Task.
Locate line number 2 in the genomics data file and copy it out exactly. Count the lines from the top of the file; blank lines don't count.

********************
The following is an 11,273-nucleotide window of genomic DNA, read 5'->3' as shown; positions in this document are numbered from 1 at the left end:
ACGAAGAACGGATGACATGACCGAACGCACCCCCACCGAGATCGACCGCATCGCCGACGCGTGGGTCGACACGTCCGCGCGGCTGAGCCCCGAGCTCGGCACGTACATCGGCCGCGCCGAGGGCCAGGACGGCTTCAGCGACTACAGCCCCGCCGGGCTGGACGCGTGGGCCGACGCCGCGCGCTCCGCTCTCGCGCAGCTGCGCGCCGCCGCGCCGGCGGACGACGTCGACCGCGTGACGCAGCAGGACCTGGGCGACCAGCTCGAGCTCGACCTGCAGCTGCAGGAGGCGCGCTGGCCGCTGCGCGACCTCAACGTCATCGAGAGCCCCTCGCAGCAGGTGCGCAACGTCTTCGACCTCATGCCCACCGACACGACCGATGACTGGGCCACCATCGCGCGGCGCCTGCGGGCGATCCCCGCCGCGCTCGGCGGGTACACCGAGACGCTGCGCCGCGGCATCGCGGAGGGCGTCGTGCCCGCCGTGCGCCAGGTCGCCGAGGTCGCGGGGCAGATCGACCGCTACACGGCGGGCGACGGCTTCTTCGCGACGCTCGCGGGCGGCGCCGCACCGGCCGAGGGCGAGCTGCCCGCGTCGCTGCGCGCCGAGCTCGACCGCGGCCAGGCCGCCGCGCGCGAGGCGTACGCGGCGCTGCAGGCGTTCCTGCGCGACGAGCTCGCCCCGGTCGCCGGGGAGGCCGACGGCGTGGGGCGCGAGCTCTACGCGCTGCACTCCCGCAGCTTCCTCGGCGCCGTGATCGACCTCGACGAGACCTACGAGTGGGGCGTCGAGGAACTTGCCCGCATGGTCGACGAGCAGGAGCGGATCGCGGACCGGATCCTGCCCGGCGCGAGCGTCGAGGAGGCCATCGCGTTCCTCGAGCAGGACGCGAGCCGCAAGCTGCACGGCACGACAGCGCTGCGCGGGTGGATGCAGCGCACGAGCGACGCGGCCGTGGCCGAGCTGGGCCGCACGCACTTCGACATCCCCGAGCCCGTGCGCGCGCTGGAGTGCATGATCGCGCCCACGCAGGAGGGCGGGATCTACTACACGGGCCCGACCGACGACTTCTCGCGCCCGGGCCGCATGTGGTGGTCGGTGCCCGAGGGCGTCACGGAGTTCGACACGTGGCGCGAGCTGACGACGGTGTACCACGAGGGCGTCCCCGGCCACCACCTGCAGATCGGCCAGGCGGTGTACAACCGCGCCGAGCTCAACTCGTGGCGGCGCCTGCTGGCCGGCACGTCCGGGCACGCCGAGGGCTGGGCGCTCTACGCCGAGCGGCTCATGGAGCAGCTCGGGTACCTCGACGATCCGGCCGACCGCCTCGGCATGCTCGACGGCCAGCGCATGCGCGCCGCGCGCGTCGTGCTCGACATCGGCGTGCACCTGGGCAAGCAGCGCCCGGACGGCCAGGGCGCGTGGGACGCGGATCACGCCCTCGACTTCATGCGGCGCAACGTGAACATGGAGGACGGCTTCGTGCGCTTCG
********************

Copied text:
ACGAAGAACGGATGACATGACCGAACGCACCCCCACCGAGATCGACCGCATCGCCGACGCGTGGGTCGACACGTCCGCGCGGCTGAGCCCCGAGCTCGGCACGTACATCGGCCGCGCCGAGGGCCAGGACGGCTTCAGCGACTACAGCCCCGCCGGGCTGGACGCGTGGGCCGACGCCGCGCGCTCCGCTCTCGCGCAGCTGCGCGCCGCCGCGCCGGCGGACGACGTCGACCGCGTGACGCAGCAGGACCTGGGCGACCAGCTCGAGCTCGACCTGCAGCTGCAGGAGGCGCGCTGGCCGCTGCGCGACCTCAACGTCATCGAGAGCCCCTCGCAGCAGGTGCGCAACGTCTTCGACCTCATGCCCACCGACACGACCGATGACTGGGCCACCATCGCGCGGCGCCTGCGGGCGATCCCCGCCGCGCTCGGCGGGTACACCGAGACGCTGCGCCGCGGCATCGCGGAGGGCGTCGTGCCCGCCGTGCGCCAGGTCGCCGAGGTCGCGGGGCAGATCGACCGCTACACGGCGGGCGACGGCTTCTTCGCGACGCTCGCGGGCGGCGCCGCACCGGCCGAGGGCGAGCTGCCCGCGTCGCTGCGCGCCGAGCTCGACCGCGGCCAGGCCGCCGCGCGCGAGGCGTACGCGGCGCTGCAGGCGTTCCTGCGCGACGAGCTCGCCCCGGTCGCCGGGGAGGCCGACGGCGTGGGGCGCGAGCTCTACGCGCTGCACTCCCGCAGCTTCCTCGGCGCCGTGATCGACCTCGACGAGACCTACGAGTGGGGCGTCGAGGAACTTGCCCGCATGGTCGACGAGCAGGAGCGGATCGCGGACCGGATCCTGCCCGGCGCGAGCGTCGAGGAGGCCATCGCGTTCCTCGAGCAGGACGCGAGCCGCAAGCTGCACGGCACGACAGCGCTGCGCGGGTGGATGCAGCGCACGAGCGACGCGGCCGTGGCCGAGCTGGGCCGCACGCACTTCGACATCCCCGAGCCCGTGCGCGCGCTGGAGTGCATGATCGCGCCCACGCAGGAGGGCGGGATCTACTACACGGGCCCGACCGACGACTTCTCGCGCCCGGGCCGCATGTGGTGGTCGGTGCCCGAGGGCGTCACGGAGTTCGACACGTGGCGCGAGCTGACGACGGTGTACCACGAGGGCGTCCCCGGCCACCACCTGCAGATCGGCCAGGCGGTGTACAACCGCGCCGAGCTCAACTCGTGGCGGCGCCTGCTGGCCGGCACGTCCGGGCACGCCGAGGGCTGGGCGCTCTACGCCGAGCGGCTCATGGAGCAGCTCGGGTACCTCGACGATCCGGCCGACCGCCTCGGCATGCTCGACGGCCAGCGCATGCGCGCCGCGCGCGTCGTGCTCGACATCGGCGTGCACCTGGGCAAGCAGCGCCCGGACGGCCAGGGCGCGTGGGACGCGGATCACGCCCTCGACTTCATGCGGCGCAACGTGAACATGGAGGACGGCTTCGTGCGCTTCG